j-raj Bassist: Educator/Soloist/Performer Staff Member Supporting Member

    Jan 14, 2003
    Atlanta, GA!
    RAM,

    It is just too bad... that's all.
    j
     
  11. mark beem

    mark beem Gold Supporting Member

    Jul 20, 2001
    New Hope, Alabama
    Would you say that also to Sadowsky or any of the other thousands of P-bass and J-bass clones out there??

    Where would any of us be today had it not been for all those Hondo and Lotus P & J rip-offs that we all started on??

    How about Warwick Streamers and Spectors.....
    rip-off?
     
  12. Woodchuck

    Woodchuck

    Apr 21, 2000
    Atlanta / Macon (sigh)
    Gallien Krueger for the last 12 years!
    No, Warwick signed a licensing agreement with Spector to use the body shape. As much as this shocks you, people do rip other people off. Read my first post in this thread. To go over to the JD booth and take measurements of thier basses, and then the VERY next year, come out with a "new" line of basses that look EXACTLY like JD's. Yeah, now that I think about it, I could see how it could be a coincidence. :rolleyes: As for Roger and others of his ilk, they made no secret of their inspiration, they simply felt that they could improve on a classic, and some of them did.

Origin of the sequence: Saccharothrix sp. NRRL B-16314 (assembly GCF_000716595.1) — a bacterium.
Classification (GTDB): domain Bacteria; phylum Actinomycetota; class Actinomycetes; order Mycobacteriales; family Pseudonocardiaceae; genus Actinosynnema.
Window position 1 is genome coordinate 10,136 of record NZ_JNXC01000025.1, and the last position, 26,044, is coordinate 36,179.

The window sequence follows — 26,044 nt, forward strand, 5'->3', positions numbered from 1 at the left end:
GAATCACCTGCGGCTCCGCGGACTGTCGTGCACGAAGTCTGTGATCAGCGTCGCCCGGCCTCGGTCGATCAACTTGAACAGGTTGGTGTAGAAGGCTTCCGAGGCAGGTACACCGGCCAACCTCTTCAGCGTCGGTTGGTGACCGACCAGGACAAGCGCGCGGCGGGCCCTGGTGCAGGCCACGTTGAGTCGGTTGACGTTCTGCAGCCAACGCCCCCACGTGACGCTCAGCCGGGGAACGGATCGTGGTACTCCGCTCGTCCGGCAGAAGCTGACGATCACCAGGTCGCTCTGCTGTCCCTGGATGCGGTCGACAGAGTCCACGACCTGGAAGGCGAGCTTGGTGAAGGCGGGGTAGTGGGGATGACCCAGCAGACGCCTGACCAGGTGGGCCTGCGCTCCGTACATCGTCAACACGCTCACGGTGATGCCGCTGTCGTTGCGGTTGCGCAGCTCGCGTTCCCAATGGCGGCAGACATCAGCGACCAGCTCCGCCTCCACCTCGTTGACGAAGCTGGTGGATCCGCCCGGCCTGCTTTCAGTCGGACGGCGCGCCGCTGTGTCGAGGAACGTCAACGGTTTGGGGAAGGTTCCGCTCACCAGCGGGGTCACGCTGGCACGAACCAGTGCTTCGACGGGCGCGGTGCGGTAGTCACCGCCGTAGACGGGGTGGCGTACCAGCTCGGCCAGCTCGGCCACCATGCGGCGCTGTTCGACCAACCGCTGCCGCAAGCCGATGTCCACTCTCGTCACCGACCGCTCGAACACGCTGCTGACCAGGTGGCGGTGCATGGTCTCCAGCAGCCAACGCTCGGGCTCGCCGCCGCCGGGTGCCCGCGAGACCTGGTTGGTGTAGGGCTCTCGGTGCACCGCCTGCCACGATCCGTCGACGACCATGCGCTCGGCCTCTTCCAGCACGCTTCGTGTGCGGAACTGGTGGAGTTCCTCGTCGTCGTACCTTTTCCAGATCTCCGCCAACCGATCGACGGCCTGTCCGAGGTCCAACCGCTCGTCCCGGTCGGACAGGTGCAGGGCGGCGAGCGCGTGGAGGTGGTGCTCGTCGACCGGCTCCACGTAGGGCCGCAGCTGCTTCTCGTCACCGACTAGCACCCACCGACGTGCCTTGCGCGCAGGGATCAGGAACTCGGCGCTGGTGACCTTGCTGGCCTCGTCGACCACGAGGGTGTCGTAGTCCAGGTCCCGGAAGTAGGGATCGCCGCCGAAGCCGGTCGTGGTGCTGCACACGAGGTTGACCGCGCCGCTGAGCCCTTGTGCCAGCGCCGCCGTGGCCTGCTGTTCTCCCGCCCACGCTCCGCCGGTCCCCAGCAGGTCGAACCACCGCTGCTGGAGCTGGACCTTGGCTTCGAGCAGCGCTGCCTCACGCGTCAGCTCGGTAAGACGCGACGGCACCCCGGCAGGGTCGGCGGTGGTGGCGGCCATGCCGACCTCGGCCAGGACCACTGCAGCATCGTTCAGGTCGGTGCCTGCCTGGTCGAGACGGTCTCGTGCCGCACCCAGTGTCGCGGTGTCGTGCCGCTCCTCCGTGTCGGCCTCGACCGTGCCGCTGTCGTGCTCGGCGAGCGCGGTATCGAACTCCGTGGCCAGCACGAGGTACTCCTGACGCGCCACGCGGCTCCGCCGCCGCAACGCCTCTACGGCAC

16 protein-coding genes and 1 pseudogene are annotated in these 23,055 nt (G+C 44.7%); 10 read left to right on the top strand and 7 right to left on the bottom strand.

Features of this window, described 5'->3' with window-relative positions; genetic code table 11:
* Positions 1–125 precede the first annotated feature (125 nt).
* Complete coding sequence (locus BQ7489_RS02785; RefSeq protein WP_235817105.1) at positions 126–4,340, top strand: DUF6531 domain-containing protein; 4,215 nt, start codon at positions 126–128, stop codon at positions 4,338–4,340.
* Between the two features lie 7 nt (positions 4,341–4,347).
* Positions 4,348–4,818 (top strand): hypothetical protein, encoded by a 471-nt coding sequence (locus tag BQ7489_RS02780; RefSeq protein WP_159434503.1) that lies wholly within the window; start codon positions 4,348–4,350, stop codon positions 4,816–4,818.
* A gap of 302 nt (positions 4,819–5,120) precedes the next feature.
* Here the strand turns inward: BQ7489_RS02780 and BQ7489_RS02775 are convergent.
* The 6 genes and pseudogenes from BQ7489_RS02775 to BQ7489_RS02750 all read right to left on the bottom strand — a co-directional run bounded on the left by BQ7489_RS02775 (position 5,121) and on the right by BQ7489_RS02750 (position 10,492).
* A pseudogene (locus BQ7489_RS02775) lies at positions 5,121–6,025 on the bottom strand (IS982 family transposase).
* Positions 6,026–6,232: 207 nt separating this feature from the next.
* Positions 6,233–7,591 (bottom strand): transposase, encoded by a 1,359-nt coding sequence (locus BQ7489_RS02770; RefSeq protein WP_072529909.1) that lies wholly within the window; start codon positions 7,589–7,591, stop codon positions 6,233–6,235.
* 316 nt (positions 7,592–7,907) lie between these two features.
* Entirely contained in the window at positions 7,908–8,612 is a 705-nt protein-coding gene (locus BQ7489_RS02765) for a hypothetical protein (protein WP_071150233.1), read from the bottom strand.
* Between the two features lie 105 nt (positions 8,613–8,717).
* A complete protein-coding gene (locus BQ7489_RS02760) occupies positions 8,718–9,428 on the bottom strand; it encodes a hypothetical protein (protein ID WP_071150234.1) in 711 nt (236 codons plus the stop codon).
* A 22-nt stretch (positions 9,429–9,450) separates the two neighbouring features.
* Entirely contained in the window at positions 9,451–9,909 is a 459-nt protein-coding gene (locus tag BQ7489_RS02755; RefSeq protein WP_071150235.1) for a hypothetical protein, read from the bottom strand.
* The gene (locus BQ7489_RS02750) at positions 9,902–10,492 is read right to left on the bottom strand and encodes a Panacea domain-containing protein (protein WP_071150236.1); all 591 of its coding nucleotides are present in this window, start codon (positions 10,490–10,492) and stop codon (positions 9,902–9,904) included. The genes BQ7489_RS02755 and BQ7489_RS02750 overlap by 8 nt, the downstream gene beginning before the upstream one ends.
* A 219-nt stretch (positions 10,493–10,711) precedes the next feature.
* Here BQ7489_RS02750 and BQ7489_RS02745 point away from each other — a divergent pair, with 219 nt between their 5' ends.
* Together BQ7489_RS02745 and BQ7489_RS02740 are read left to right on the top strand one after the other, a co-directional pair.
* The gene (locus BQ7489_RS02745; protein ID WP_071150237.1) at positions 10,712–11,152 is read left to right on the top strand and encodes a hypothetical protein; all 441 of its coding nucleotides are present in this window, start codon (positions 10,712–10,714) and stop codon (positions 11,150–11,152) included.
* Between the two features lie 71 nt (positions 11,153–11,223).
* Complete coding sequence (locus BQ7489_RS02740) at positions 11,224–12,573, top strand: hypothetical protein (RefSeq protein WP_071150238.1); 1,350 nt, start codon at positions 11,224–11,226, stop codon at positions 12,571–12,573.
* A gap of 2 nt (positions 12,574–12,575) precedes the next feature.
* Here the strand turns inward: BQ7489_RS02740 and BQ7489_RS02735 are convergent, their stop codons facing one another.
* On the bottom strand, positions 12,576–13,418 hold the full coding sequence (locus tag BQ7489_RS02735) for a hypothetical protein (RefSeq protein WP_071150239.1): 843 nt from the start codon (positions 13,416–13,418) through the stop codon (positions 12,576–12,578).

13. mark beem

    mark beem Gold Supporting Member

    Jul 20, 2001
    New Hope, Alabama
    Im sure all the builders of the many P & J clones took plenty of measurements on the originals too....

    I just don't see your point that it's somehow different in this case...

    I see very similar body styles in both cases.... Why in your opinion is one a rip-off and one not?
     
  14. RAM

    RAM

    May 10, 2000
    Chicago, IL
    I'll take a stab at this...

    In the case of the Washburn, their Taurus is clearly trying to be identified as being similar to a Jerzy. It's a ripoff because their trying to feed off of people who cannot afford a Jerzy but want something as similar as possible.

    Fender, and Fender clones, are in a different category for different reasons. First of all, the Fender niche is enormous...so big, that at one point, bassists in the musicians' union could check off boxes of instruments they played: bass, electric bass, or Fender bass. Other luthiers have come on the scene to try to improve on Fender basses, while keeping some of the integrity (the looks). However, just because they saw room for improvement doesn't mean they're trying to be identified as Fenders. They're just trying to classify themselves in the Fender category.
     
  15. pilotjones

    pilotjones Supporting Member

    Nov 8, 2001
    US-NY-NYC